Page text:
Water scarcity is not a planetary phenomenon. This is the result of human intervention in the water cycle. It's not a warning to the future, it's happening now!
"Death from dehydration" is a reality of the world that claims to be civilized and progressive. Water scarcity is not limited. It is all over the world. Total water demand exceeds the available supply in accordance with general institutional and infrastructure agreements. UNESCO predicts that half of the world's population will live in water-polluted areas.
The World Resources Institute, based in Washington, has created a map showing the average exposure of water users in each country to basic water stress and the ratio of total water intake to total renewable energy in a particular region. Higher proportions mean that more water users are competing for limited water supplies. It is estimated that 33 countries will suffer from water stress by 2040.
How India is dealing with scarcity issues?
According to a NITI Aayog report entitled "Complex Water Management Index" (CWMI), India faces the "worst" water crisis in history, from dry to polluted water. Since 75% of households do not have drinking water connections on the premises, the water quality index forces them to rely on dedicated tankers, water bottles and taps. There are countless "unavoidable" causes that have led our country to water shortages.
Much of North India's water supply comes from natural resources such as rivers, streams and wells. According to a report published in LiveMint, up to 55% of India's total water supply comes from groundwater resources. Almost 30% of urban water supply and 70% of rural water supply come from groundwater. More than 60% of irrigation comes from groundwater, accounting for more than 85% of India's total water use.
A 2009 McKinsey report predicted that India could meet only half of its water needs by 2030. NASA reported in 2009 that the Indus River basin, including Punjab and Haryana, is the second most used aquifer in the world. According to the same study, the water table in Northern India drops by about 1 meter every three years. This is 20% more than the initial estimate by the Ministry of Water of India. Farmers in Northern India now tend to produce government-sponsored crops that make them good money. These crops, such as rice, are cultivated primarily in Punjab and Haryana.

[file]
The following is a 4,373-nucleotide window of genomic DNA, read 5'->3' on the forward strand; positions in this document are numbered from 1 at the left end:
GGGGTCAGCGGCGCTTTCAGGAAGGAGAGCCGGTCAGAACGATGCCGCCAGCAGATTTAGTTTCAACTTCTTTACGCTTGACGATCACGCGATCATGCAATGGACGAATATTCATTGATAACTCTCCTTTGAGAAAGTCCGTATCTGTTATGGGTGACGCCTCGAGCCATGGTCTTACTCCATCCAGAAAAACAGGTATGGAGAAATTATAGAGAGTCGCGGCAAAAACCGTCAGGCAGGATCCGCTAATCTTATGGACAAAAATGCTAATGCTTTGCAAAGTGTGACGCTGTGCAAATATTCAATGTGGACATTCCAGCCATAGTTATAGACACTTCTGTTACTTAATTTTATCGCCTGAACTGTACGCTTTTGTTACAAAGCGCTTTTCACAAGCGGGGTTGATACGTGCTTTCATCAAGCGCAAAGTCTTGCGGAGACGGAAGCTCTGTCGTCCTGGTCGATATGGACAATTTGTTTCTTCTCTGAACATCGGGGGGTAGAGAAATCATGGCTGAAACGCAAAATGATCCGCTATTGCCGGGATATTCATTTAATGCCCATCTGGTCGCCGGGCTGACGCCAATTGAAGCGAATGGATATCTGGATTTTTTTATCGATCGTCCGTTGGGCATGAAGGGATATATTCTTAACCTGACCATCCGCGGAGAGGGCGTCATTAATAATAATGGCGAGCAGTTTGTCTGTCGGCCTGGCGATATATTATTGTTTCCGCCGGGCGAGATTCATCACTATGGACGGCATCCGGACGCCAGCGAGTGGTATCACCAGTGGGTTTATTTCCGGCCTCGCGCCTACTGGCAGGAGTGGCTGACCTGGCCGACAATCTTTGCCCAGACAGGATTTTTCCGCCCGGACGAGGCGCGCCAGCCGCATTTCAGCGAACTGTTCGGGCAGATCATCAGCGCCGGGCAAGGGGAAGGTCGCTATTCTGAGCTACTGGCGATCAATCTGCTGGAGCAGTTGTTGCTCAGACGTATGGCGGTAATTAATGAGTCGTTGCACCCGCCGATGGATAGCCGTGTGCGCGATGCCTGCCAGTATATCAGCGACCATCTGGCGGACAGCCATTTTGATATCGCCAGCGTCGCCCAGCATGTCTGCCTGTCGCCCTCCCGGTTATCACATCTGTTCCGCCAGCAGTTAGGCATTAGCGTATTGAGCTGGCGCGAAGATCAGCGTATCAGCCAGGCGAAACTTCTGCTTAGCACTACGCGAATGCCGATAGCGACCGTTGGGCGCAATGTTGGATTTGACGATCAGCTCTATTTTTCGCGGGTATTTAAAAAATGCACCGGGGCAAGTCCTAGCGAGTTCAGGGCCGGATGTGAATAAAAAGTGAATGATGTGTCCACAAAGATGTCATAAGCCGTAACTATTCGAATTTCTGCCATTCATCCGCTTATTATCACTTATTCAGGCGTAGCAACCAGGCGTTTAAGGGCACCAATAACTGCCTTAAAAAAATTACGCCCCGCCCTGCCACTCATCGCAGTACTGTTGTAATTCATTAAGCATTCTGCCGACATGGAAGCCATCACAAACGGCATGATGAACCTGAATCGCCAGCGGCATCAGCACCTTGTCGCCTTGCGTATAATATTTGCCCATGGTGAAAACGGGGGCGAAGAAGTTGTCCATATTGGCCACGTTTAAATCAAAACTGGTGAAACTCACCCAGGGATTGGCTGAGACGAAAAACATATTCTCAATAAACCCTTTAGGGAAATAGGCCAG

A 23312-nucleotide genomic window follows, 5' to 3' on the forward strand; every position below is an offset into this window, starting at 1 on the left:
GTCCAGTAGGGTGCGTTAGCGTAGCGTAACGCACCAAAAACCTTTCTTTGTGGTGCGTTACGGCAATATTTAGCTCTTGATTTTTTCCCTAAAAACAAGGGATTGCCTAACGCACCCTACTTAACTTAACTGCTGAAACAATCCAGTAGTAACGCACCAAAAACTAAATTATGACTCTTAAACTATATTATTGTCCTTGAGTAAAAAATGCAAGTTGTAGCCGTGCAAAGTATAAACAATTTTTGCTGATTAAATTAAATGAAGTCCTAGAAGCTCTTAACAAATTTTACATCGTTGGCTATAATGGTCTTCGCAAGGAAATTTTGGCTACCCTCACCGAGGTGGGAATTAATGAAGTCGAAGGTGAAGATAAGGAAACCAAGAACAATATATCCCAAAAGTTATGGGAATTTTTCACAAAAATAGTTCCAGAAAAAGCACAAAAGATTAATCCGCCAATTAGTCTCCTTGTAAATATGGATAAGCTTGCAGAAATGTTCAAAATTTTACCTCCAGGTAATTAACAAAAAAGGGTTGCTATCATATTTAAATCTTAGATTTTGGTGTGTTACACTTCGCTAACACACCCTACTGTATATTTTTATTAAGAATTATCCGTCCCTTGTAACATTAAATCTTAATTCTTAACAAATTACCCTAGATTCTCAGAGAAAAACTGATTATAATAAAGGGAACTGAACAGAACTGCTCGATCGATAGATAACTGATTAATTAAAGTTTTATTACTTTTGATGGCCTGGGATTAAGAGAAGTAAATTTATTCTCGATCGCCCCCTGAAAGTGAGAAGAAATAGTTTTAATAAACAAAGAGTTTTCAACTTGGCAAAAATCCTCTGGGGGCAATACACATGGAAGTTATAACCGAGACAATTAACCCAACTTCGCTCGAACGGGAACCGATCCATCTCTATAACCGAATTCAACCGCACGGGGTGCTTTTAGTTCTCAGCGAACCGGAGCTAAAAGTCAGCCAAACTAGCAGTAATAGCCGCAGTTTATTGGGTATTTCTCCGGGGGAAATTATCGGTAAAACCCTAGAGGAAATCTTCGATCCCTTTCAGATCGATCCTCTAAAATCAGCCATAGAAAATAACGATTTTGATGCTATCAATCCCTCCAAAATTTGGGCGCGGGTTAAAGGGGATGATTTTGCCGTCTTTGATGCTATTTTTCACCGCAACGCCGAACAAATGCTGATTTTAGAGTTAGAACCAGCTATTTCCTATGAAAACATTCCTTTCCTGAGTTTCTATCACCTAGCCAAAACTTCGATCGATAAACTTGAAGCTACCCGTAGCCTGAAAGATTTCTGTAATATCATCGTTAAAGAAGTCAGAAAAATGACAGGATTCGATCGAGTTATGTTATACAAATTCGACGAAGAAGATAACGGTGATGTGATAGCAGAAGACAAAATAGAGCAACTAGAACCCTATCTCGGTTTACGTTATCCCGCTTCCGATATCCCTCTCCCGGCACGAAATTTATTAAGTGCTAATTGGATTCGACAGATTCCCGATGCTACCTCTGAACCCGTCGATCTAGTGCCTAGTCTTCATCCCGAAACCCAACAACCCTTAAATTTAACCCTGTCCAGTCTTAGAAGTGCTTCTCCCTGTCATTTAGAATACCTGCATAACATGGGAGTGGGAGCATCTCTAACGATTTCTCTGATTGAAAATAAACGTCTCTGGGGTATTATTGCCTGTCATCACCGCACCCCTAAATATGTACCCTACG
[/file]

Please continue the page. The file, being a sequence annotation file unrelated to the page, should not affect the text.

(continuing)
India's water scarcity is projected to surge to 1.6 billion by 2050 and could be exacerbated. "Too many people and few water sources," has resulted into the conflict over the Kaveri River between Tamil Nadu and Karnataka, the Krishna River conflict between Maharashtra, Karnataka and Andhra Pradesh, and the Sutlej Yamuna Canal. Water conflicts have occurred repeatedly. The increase in water conflicts caused by the water crisis ultimately leads to "water war." Water, which connects land and the entire globe, may be the reason for its collapse due to the fragility of our international system.
A country's ability to efficiently manage and use water resources is based on good water policies, regardless of how severe the country is suffering from water scarcity or whether it will suffer from water scarcity in the future. Countries like Singapore and Israel have overcome the extreme waters of the past and have become self-sufficient with proper management of water resources.
In 2015, the World Resources Institute in Washington predicted that Singapore would face very high-water stress by 2040. Without its own aquifers and lakes, the country faced droughts, floods, and water pollution during the first years of nation-building. This growing problem has led the country to develop strategies for efficient water management. Despite the high-water stress areas, effective water management and conservation efforts demonstrate the country's ability to address water stress issues through proper water management. Even Israel has seen water shortages in the last few years that has moved Israel to develop intelligent and advanced water technologies. Since 2005, Israel has relied on wastewater recovery and desalination to provide uninterrupted water to homes, industry, and agriculture.
The water scarcity plague is sporadic and endemic. Because it is inevitable for the United States, the world's largest economy. In California, wet and dry years can occur at the same time. If 80% of the state's water consumption is used for agriculture, there will be a decrease in groundwater consumption and aquifers. The degree of water mismanagement is so great that a significant amount of water is lost even before use. In the United States alone, 2.1 trillion gallons of clean treated water is lost each year due to old leaks and broken water pipes. Countries with abundant water resources but poor water supply are lagging, especially when it comes to water infrastructure. This is primarily a governance issue.
"Water, water, everywhere, don't drink a single drop" best describes the economic shortage of water. Water is inaccessible not because water sources are not physically available, but because of lack of investment and infrastructure. Water scarcity is expected to worsen over time. The cause is artificial and can be predicted, avoided, or mitigated. It is important for governments to undertake macro-critical structural reforms for civilians to review their water consumption behaviour and launch a water-saving revolution that will only delay the imminent catastrophe caused by global water scarcity.